guaranteed, just ask DeAndre Jordan.

Knocks against Flynn are that he’s undersized and not a true floor general. However
he has the explosiveness to make up for his size and is a true leader with the
intelligence to hopefully improve and develop those skills.

This is an extremely deep PG class, and underclassmen appear to be set to declare
in droves, but Flynn appears to have put himself among the top handful of point
guards and would likely fall in the 18-25 range that young point guards often
do (ie. Rondo, M.Williams, Lowry, Farmar(26)).

Derrick Brown 6-8 220 SF Xavier Jr.

Brown was impressive in Xavier’s loss to Pitt. At times he looked like the superior
prospect over Sam Young. He’s younger, taller, and shows more fluidity in his
movements and offensive game. However, he’s not nearly as polished shooting the
ball as Young, who has used his 4 years of college well to develop his game.

Although his numbers didn’t jump off the page and he struggled shooting from outside,
Brown displayed some impressive moves. He went up for one nice two handed stuff
in traffic as well as knocking down a rainbow 3. He struggled shooting the ball
in the second half finishing 6-15 from the floor with 14 pts and 9 boards.

If he entered, Brown could certainly get into the first round this year. However
with so many underclassmen looking to enter, and a number of athletic small forwards,
he likely would be better off going back and improving his perimeter skills and
potentially become a lotto pick next year.

Michigan State Players:

Durrell Summers 6-5 186 SG Michigan St. So.

Has the most NBA potential of any Michigan State player. His athleticism was on
display late in the game with his breakaway dunk, which had he not had a tremendous
wingspan would have come up short on. He has solid outside shooting ability and
finishes well at the rim. He’s just a sophomore and will have time to further
develop his body and mid range game before making the jump.

Kalin Lucas 6-0 170 PG Michigan St. So.

Aside from the best tournament coach in the business, it was a quality point guard
that Michigan State had and Louisville was lacking in their Elite Eight match
up. Lucas is a likely four year guy who figures to get drafted but he;s seen as
a likely NBA back up due to his size. He could make a push to be a late first
rounder if he can continue to develop.

Goran Suton 6-10 240 PF Michigan State Sr.

Sutan has made a case for himself as an NBA player and while he lacks foot speed
and athleticism, his feel for the game and outside shooting ability make him interesting.
He’s got a European game and will likely end up playing ball in Europe where his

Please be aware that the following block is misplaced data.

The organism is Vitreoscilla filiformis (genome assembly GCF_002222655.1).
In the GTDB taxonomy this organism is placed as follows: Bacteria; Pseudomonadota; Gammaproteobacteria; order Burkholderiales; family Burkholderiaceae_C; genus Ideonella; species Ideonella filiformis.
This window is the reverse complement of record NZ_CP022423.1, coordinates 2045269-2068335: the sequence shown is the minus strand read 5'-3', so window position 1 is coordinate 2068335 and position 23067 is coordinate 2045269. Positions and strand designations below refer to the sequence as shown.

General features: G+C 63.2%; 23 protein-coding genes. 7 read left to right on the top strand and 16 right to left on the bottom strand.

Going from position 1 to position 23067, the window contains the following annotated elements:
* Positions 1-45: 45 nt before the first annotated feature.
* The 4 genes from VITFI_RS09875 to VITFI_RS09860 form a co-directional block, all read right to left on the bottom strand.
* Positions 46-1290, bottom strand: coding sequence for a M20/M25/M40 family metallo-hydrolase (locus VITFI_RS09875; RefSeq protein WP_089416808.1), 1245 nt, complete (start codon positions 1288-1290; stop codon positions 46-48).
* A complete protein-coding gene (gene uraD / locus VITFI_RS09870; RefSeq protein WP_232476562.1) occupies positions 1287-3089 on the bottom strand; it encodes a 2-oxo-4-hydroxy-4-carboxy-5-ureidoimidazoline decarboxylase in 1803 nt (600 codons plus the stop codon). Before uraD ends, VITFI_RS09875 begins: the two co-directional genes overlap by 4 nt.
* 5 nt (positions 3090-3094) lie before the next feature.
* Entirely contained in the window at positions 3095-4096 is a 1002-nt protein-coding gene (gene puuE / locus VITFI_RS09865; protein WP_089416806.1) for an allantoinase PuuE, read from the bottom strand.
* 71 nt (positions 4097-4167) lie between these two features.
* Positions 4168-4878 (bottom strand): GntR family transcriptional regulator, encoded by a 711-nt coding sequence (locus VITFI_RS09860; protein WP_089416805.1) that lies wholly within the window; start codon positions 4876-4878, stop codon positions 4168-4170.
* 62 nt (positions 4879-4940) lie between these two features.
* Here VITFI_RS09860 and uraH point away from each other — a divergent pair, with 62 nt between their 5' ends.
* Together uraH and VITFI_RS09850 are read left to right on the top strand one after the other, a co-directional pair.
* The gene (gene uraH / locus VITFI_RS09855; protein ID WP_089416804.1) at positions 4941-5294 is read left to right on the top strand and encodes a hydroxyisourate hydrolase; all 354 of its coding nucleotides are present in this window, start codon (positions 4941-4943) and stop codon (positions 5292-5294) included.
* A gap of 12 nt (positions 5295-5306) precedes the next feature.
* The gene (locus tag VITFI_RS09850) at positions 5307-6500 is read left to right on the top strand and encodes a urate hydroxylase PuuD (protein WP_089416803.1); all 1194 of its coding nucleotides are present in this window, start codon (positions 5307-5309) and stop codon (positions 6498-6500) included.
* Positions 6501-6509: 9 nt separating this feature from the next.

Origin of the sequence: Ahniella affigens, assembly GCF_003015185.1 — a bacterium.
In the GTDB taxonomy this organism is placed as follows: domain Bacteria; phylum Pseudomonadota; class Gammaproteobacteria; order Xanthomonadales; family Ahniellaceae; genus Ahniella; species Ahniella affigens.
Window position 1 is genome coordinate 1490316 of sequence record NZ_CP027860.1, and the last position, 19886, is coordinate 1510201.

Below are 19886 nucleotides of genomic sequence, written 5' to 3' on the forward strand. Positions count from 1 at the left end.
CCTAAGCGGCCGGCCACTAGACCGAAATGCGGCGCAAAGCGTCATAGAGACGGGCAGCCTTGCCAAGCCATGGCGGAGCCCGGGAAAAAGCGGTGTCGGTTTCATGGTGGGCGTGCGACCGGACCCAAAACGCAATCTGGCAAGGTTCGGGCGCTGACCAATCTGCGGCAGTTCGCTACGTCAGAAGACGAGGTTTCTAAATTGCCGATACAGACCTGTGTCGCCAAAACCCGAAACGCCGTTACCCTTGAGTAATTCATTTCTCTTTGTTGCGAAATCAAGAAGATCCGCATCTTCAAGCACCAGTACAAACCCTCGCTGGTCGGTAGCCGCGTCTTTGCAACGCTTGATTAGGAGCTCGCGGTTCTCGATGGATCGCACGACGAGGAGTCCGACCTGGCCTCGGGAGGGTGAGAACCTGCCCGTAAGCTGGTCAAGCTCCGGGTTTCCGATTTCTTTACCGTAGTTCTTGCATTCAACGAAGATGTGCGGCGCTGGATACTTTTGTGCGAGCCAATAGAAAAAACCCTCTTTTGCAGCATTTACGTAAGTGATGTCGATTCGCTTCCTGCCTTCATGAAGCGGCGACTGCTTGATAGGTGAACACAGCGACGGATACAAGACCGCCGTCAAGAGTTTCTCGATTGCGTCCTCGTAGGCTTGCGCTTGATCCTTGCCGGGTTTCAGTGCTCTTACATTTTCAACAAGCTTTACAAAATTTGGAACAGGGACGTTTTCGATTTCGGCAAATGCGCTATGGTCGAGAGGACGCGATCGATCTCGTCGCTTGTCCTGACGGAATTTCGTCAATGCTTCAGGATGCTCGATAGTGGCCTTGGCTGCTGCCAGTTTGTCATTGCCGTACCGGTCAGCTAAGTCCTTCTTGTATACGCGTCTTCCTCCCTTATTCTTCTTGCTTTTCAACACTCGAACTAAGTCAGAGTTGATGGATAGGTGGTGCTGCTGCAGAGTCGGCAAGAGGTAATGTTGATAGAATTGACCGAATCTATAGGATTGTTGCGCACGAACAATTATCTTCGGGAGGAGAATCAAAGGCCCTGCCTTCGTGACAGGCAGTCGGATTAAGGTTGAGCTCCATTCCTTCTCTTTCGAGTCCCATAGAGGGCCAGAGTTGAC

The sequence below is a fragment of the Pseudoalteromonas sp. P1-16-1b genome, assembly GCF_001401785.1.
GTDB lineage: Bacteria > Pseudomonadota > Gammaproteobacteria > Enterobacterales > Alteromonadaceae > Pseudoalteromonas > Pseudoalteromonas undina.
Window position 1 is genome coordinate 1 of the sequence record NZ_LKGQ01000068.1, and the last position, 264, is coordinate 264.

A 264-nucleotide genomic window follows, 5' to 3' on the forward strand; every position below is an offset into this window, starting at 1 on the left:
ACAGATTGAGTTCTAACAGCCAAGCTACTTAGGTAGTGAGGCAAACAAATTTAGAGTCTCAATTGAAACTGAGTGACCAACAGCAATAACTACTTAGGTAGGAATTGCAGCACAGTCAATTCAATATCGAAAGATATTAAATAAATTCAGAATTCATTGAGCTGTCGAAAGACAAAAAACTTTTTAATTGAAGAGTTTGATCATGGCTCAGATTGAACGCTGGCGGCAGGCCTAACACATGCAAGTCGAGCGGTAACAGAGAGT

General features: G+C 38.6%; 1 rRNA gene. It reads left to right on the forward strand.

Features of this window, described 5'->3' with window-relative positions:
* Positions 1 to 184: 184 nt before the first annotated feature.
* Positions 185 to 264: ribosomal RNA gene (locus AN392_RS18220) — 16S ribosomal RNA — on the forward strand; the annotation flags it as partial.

skills translate best.

Regardless, there’s no question that without him the Spartans would not still
be dancing in the Final Four, and he’s been a match up nightmare for teams as
his versatility to pass as well as knock down shots from the perimeter make him

Villanova Players:

Scottie Reynolds
AP Photo

Scottie Reynolds 6-2 185
PG Villanova Jr.

As he showed with his full court jaunt through the Pitt defense to score the winning
basket, Reynolds possesses tremendous speed and quickness. He redeemed himself
with the winning basket after nearly giving the game away when his ill advised
full court pass was stolen.

Despite being an incredibly fast guard with a quick first step and solid scoring
ability, scouts don’t see him as a true floor general. And because of his lack
of point guard skills, his NBA outlook is diminished. Unless Nova wins it all,
he’s unlikely to be drafted this year, especially with such a deep point guard

Dante Cunningham 6-8 230 SF Villanova Sr.

The heart and soul of the Villanova team, Cunningham has been extremely valuable
to the team as their leading scorer and jack of all trades player. Cunningham
has become a dependable mid-range shooter and looks like a perfect role player
at small forward for the next level.

Cunningham has averaged 17.8 ppg over the tournament raising his stock from a
mid second rounder to a possible high second rounder.

Corey Fisher 6-2 185 PG Villanova So.

Fisher has more NBA potential than his teammate and Nova hero Scottie Reynolds.
Fisher’s ability to play the point guard position and vision make him a superior
prospect. However, he needs to further develop those skills as right now he’s
more adept at scoring than anything.


Gerald Henderson
AP Photo

Gerald Henderson 6-4 210
SG Duke Jr.

Henderson picked the worst possible time to have his worst game of the season
shooting 1-14 against Villanova. He was struggling in the tournament coming into
this game hitting 10-30 from the floor (33%).

The defensive pressure of Nova’s defense took him out of his rhythm and he was
never able to get in a groove.

He shot just 1-11 from 3 point land in the tournament.

This (Villanova) game (and tourney, 10-44 overall shooting) definitely hurts him,